Movement disorders in Alzheimer's disease: more rigidity of definitions is needed

Mov Disord. 2000 Jan;15(1):24-9. doi: 10.1002/1531-8257(200001)15:1<24::aid-mds1006>;2-x.


Rigidity, slowness, gait impairment, and other disorders of movement accompany Alzheimer's disease (AD) at various stages of the illness. The presence of these so-called extrapyramidal features have been reported to predict disease prognosis and pathologic localization. Unfortunately, failure to accurately characterize the movement disorder, particularly to distinguish parkinsonism from cortically based motor disturbances (that is, paratonia, apraxia), makes the results of many published studies difficult to interpret. There is an important need to precisely characterize movement disorders in studies of AD to clarify the clinical phenomenology and neurobiology of the condition and to accurately distinguish AD from other degenerative dementias, such as dementia with Lewy bodies.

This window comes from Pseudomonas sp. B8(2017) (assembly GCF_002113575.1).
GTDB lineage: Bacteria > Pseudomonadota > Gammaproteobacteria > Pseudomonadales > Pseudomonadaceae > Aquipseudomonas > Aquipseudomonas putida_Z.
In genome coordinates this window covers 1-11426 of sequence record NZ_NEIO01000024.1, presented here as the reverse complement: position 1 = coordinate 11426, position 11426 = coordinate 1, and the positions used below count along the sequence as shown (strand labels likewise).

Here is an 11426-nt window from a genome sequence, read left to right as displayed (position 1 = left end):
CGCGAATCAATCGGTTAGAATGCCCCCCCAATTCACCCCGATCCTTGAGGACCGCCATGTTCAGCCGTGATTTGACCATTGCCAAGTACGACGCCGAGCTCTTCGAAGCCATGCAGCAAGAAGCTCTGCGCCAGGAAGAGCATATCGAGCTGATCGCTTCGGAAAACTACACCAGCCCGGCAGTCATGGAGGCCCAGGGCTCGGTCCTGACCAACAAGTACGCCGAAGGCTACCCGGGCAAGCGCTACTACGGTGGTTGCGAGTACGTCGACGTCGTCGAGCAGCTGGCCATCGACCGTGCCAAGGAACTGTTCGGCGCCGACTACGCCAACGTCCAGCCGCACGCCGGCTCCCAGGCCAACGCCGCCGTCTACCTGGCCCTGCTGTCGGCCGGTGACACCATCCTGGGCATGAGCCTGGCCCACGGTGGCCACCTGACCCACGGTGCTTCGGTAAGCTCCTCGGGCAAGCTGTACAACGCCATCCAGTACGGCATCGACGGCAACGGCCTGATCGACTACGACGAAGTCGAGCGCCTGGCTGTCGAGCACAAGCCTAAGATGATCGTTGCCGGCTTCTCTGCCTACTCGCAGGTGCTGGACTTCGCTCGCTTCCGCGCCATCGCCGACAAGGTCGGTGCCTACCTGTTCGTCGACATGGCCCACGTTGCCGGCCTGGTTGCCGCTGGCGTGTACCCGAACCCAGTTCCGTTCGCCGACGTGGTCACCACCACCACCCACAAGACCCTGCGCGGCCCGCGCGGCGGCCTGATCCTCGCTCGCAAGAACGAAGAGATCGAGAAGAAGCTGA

Publication types

  • Research Support, Non-U.S. Gov't
  • Research Support, U.S. Gov't, P.H.S.
  • Review

MeSH terms

  • Aged
  • Alzheimer Disease / diagnosis*
  • Basal Ganglia Diseases / diagnosis*
  • Dementia / diagnosis
  • Diagnosis, Differential
  • Gait Disorders, Neurologic / diagnosis*
  • Humans
  • Neurologic Examination
  • Parkinsonian Disorders / diagnosis*
  • Prognosis